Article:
Chemists are now on the hunt for effective alternatives to BPA. To date no one has identified any drop-in fixes that will work in all the same applications, for the same or a lesser cost, with an established lack of estrogenic activity (now known in the marketplace as “EA-free”). But partial solutions are beginning to appear.
One of the most widely available is a polymer called Tritan that can replace traditional polycarbonate in clear, hard plastics used for water and baby bottles. According to its manufacturer, Eastman Chemical Company, Tritan is free of estrogenic activity within the human body.20
Not everyone agrees. In 2011 a pair of affiliated firms called PlastiPure and CertiChem published a study showing the potential for endocrine disruption in Tritan.21 This sparked a lawsuit from Eastman, which it later won.22 At the core of the case was the question of how best to detect and define estrogenic activity; the two sides used different tests that each insisted was accurate.23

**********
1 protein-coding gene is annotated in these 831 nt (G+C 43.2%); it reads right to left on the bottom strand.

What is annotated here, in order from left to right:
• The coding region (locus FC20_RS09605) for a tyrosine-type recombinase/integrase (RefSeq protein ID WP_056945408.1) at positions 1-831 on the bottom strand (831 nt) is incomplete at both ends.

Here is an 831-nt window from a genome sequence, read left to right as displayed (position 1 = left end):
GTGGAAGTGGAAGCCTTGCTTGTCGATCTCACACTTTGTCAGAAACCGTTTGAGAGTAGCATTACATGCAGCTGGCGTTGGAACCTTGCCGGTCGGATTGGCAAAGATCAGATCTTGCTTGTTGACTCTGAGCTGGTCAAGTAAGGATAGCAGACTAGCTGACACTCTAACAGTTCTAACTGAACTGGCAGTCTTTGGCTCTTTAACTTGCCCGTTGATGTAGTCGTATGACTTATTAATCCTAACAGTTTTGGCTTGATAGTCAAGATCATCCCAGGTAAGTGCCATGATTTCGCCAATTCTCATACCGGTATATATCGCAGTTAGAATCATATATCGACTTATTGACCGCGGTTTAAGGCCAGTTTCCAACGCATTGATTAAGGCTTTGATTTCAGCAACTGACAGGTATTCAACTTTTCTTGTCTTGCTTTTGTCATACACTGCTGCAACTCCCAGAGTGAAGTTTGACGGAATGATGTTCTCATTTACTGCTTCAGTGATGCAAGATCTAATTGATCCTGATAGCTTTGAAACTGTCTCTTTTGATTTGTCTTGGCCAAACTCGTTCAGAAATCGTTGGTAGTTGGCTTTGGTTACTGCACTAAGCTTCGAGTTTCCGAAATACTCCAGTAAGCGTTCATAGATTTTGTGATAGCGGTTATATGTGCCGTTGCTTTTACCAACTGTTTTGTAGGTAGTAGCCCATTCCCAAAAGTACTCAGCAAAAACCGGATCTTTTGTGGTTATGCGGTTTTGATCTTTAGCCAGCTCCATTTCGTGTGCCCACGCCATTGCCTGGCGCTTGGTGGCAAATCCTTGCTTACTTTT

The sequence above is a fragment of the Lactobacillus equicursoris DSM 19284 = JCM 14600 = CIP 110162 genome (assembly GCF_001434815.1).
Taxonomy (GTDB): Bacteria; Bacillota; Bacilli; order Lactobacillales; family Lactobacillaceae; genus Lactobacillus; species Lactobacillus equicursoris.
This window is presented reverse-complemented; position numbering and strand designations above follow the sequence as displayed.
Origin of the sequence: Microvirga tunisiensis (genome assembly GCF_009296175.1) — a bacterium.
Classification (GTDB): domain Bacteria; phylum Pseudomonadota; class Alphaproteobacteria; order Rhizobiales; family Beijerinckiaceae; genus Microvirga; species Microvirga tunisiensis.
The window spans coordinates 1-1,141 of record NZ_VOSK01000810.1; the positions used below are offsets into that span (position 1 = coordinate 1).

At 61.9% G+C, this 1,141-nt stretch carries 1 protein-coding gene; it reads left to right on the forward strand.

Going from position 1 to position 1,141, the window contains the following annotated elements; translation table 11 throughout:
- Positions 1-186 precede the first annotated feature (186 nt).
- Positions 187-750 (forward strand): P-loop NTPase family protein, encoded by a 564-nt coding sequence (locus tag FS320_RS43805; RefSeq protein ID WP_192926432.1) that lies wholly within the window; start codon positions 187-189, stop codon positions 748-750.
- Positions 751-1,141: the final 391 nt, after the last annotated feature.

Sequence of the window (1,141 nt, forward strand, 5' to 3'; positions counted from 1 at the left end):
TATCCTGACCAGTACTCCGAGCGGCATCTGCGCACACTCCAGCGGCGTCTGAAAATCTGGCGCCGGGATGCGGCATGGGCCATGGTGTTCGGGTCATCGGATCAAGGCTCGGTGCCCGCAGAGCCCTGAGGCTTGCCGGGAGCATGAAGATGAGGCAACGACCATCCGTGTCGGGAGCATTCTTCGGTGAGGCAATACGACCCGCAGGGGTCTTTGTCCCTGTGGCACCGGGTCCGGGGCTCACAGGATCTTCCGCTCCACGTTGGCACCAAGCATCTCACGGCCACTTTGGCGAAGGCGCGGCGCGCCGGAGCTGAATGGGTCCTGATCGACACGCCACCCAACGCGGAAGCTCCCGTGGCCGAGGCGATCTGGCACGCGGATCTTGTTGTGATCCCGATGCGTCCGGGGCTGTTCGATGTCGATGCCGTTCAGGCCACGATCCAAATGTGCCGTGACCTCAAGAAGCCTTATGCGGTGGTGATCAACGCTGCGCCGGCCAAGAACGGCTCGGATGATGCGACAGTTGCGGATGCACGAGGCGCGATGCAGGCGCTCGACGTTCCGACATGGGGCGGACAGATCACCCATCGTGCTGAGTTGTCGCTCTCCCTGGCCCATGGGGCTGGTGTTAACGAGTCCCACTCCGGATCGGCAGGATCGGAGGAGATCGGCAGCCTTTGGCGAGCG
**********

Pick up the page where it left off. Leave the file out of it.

Tritan is still used widely in hard-plastic bottles sold by Nalgene, CamelBak, Nathan, and other brands, while PlastiPure and CertiChem continue to support the development of other alternative plastics and products, including food packaging, says chief economic officer Mike Usey. In addition to testing and consulting, the sister companies will soon expand into product development, Usey says. “We’ve had so much interest in the last year and a half from consumers for safer products, and a lack of traction with manufacturers, that we’ve decided to spin off a product company.”
But full-scale solutions remain at least a few iterations away, says John Warner of the Warner Babcock Institute for Green Chemistry. “Something like reinventing plastic isn’t going to happen in a day, a month, or a year,” he says. “This isn’t a matchmaking game. It’s not like the solutions are out there, if only the companies could be matched up with those solutions. I really feel we are inventions away from success.”
Much of Warner’s personal research centers on developing biobased plastics (i.e., derived from renewable biomass sources) that are safer, cheaper, and as effective as traditional fossil-fuel plastics for food packaging. However, plant-based plastics still may contain some of the same harmful additives and manufacturing by-products (known as non-intentionally added substances) that can migrate into food and drink.